Department of Astronomy Center for Radiophysics & Space Research

Paul Corlies

Current graduate student in planetary science


My research focuses on studying and understanding the hydrologic cycle of Titan, a moon of Saturn, and the only other known body in our solar system with an active hydrologic cycle.  To this end, my research. working with Alex Hayes, focuses on studying the frequency, duration, location, and characteristics of storms on Titan.  We do this through a combination of ground and space based observations (using the Cassini spacecraft currently in orbit around Saturn) to image Titan in the near-IR, where we can see through Titan's thick atmosphere.

Titan's atmosphere (and surface) remain an extremely complex environment, with new mysteries being solved and uncovered each day.  The observing campaign we have been conducting to monitor cloud activity hopes to provide only a small piece of the puzzle to understand this complex system, similar to that of Earth's, which can perhaps even provide insight into our own atmosphere.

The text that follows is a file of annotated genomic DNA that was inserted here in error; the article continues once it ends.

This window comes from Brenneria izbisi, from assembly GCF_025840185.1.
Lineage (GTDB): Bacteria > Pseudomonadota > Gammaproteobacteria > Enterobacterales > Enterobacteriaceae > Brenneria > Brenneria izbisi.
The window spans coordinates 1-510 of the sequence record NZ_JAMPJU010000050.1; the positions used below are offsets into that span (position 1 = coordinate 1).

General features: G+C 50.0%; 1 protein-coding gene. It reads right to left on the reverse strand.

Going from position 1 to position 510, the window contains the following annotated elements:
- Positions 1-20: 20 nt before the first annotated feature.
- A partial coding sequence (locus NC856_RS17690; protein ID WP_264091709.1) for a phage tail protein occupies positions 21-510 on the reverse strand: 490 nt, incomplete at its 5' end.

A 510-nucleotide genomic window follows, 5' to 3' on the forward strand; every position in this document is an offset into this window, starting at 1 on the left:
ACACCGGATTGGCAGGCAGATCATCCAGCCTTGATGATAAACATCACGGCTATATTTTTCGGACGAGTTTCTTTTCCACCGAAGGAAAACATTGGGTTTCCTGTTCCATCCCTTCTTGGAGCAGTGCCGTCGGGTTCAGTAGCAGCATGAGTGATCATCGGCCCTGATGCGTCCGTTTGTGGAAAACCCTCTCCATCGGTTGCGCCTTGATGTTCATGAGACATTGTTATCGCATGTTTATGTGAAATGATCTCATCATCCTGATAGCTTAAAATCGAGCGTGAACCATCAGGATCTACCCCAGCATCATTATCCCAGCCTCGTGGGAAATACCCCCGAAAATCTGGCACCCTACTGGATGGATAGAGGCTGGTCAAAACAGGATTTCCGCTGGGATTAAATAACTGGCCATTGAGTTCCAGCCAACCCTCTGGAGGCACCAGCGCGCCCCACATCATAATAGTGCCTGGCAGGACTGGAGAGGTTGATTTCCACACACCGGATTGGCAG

In addition to this modelling effort, I am also interested and involved in a set of instrumentation projections working in the visible, near-IR, and sub-millimeter/millimeter wavelengths.  My current instrumentation project involved working with Michael Niemack on designing and building a Fourier Transform Spectrometer (FTS), designed to work in the submillimeter/millimeter to be used for testing the transmissive properties of various optical components currently being designed for telescopes operating in this wavelength regime.

Outside of research, Paul is currently a TA for introductory astronomy courses, teaching students about everything from how the universe began to how it will end.  He also is an avid baker and “loves all things food."